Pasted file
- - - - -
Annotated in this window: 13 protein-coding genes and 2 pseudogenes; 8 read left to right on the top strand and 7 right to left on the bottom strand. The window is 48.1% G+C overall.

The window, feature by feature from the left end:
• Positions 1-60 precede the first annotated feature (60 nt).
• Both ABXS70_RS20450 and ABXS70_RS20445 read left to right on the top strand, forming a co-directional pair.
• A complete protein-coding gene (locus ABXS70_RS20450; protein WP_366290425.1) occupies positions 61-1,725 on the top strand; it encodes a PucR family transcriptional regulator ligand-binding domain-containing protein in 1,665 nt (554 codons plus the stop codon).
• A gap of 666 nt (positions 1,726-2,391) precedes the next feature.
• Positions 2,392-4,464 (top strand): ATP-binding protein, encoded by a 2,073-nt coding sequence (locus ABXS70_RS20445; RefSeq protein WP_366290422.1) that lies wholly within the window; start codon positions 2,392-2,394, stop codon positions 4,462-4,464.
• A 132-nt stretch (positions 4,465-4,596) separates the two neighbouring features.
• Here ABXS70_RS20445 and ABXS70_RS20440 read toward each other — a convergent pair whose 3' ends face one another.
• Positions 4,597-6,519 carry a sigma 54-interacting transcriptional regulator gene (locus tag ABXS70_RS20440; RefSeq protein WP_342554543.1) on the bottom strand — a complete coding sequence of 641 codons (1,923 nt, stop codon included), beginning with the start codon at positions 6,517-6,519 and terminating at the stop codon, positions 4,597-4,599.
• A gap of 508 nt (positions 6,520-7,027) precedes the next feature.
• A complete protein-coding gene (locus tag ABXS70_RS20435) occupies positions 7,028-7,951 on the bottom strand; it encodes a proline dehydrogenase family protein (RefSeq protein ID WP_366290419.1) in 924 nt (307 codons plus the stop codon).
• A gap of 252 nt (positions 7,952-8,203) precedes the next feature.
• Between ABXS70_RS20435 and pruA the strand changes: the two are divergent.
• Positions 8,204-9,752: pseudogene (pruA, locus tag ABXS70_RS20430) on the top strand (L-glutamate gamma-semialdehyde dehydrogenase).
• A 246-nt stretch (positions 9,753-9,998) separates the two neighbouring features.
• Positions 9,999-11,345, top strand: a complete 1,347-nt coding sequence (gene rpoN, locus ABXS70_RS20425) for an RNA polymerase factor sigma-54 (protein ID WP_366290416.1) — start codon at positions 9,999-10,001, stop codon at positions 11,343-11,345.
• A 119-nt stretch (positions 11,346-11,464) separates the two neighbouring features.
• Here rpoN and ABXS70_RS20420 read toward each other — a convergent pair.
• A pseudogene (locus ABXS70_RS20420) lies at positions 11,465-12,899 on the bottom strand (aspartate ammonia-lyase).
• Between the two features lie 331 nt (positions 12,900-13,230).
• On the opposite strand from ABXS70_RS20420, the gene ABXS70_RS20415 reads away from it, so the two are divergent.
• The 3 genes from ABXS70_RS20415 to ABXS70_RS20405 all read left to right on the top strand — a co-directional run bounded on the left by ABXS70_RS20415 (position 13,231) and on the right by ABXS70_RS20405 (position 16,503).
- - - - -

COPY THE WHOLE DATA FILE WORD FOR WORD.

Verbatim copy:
Annotated in this window: 13 protein-coding genes and 2 pseudogenes; 8 read left to right on the top strand and 7 right to left on the bottom strand. The window is 48.1% G+C overall.

The window, feature by feature from the left end:
• Positions 1-60 precede the first annotated feature (60 nt).
• Both ABXS70_RS20450 and ABXS70_RS20445 read left to right on the top strand, forming a co-directional pair.
• A complete protein-coding gene (locus ABXS70_RS20450; protein WP_366290425.1) occupies positions 61-1,725 on the top strand; it encodes a PucR family transcriptional regulator ligand-binding domain-containing protein in 1,665 nt (554 codons plus the stop codon).
• A gap of 666 nt (positions 1,726-2,391) precedes the next feature.
• Positions 2,392-4,464 (top strand): ATP-binding protein, encoded by a 2,073-nt coding sequence (locus ABXS70_RS20445; RefSeq protein WP_366290422.1) that lies wholly within the window; start codon positions 2,392-2,394, stop codon positions 4,462-4,464.
• A 132-nt stretch (positions 4,465-4,596) separates the two neighbouring features.
• Here ABXS70_RS20445 and ABXS70_RS20440 read toward each other — a convergent pair whose 3' ends face one another.
• Positions 4,597-6,519 carry a sigma 54-interacting transcriptional regulator gene (locus tag ABXS70_RS20440; RefSeq protein WP_342554543.1) on the bottom strand — a complete coding sequence of 641 codons (1,923 nt, stop codon included), beginning with the start codon at positions 6,517-6,519 and terminating at the stop codon, positions 4,597-4,599.
• A gap of 508 nt (positions 6,520-7,027) precedes the next feature.
• A complete protein-coding gene (locus tag ABXS70_RS20435) occupies positions 7,028-7,951 on the bottom strand; it encodes a proline dehydrogenase family protein (RefSeq protein ID WP_366290419.1) in 924 nt (307 codons plus the stop codon).
• A gap of 252 nt (positions 7,952-8,203) precedes the next feature.
• Between ABXS70_RS20435 and pruA the strand changes: the two are divergent.
• Positions 8,204-9,752: pseudogene (pruA, locus tag ABXS70_RS20430) on the top strand (L-glutamate gamma-semialdehyde dehydrogenase).
• A 246-nt stretch (positions 9,753-9,998) separates the two neighbouring features.
• Positions 9,999-11,345, top strand: a complete 1,347-nt coding sequence (gene rpoN, locus ABXS70_RS20425) for an RNA polymerase factor sigma-54 (protein ID WP_366290416.1) — start codon at positions 9,999-10,001, stop codon at positions 11,343-11,345.
• A 119-nt stretch (positions 11,346-11,464) separates the two neighbouring features.
• Here rpoN and ABXS70_RS20420 read toward each other — a convergent pair.
• A pseudogene (locus ABXS70_RS20420) lies at positions 11,465-12,899 on the bottom strand (aspartate ammonia-lyase).
• Between the two features lie 331 nt (positions 12,900-13,230).
• On the opposite strand from ABXS70_RS20420, the gene ABXS70_RS20415 reads away from it, so the two are divergent.
• The 3 genes from ABXS70_RS20415 to ABXS70_RS20405 all read left to right on the top strand — a co-directional run bounded on the left by ABXS70_RS20415 (position 13,231) and on the right by ABXS70_RS20405 (position 16,503).